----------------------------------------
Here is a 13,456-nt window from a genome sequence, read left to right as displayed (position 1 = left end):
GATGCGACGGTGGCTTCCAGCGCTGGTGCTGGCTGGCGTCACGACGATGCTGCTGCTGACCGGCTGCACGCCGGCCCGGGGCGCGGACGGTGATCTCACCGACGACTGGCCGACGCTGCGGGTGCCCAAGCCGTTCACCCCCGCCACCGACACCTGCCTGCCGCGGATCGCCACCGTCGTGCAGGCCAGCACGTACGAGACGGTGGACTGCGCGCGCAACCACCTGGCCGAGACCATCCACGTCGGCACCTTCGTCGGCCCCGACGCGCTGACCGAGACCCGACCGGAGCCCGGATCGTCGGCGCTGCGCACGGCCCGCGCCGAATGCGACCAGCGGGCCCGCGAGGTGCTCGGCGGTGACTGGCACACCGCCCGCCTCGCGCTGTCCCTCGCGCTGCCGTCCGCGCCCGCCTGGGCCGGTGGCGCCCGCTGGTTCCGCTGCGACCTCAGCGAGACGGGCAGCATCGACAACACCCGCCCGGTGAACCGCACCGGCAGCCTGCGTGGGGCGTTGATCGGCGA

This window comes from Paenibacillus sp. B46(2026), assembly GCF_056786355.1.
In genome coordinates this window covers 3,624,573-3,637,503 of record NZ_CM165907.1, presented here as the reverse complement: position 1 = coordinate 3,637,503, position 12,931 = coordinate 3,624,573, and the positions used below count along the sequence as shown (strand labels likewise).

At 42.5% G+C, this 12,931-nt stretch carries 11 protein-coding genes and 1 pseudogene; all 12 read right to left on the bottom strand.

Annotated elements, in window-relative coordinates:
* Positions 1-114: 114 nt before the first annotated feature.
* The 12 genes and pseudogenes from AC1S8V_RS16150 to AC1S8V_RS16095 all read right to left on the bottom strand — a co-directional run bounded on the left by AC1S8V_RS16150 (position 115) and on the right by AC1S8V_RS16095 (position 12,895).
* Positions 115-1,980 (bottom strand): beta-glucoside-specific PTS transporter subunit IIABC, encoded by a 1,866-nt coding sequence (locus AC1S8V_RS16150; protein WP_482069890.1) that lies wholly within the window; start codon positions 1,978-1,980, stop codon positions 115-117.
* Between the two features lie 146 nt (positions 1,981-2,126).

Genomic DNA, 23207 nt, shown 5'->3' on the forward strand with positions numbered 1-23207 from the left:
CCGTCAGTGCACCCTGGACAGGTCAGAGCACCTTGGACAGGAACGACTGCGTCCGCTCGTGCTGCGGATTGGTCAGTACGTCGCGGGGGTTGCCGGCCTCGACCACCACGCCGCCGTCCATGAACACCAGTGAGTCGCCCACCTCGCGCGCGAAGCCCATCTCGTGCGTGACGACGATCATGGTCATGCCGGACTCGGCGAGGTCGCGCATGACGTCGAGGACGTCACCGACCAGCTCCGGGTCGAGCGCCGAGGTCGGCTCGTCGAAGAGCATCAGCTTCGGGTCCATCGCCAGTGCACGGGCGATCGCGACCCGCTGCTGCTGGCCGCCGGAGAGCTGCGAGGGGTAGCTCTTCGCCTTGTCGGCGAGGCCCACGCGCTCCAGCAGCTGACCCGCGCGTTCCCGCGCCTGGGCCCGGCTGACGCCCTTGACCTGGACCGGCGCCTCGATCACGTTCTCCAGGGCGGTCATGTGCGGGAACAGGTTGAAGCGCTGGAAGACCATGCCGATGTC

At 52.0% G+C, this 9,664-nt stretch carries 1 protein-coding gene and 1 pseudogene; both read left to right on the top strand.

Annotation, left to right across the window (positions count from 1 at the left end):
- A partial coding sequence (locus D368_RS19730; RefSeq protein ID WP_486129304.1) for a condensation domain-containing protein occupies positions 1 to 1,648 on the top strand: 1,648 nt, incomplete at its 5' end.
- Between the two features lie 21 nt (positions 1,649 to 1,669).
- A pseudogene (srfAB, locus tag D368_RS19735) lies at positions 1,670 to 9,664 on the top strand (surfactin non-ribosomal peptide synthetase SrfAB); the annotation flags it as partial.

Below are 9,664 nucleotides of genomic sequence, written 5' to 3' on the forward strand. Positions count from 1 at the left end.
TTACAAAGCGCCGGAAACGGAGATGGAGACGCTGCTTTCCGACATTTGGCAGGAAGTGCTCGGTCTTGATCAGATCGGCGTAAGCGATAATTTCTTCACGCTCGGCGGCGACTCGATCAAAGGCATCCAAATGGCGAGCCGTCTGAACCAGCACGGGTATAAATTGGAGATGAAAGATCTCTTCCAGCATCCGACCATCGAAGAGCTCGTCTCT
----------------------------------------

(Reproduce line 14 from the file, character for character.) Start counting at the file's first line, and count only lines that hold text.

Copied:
Annotation, left to right across the window (positions count from 1 at the left end):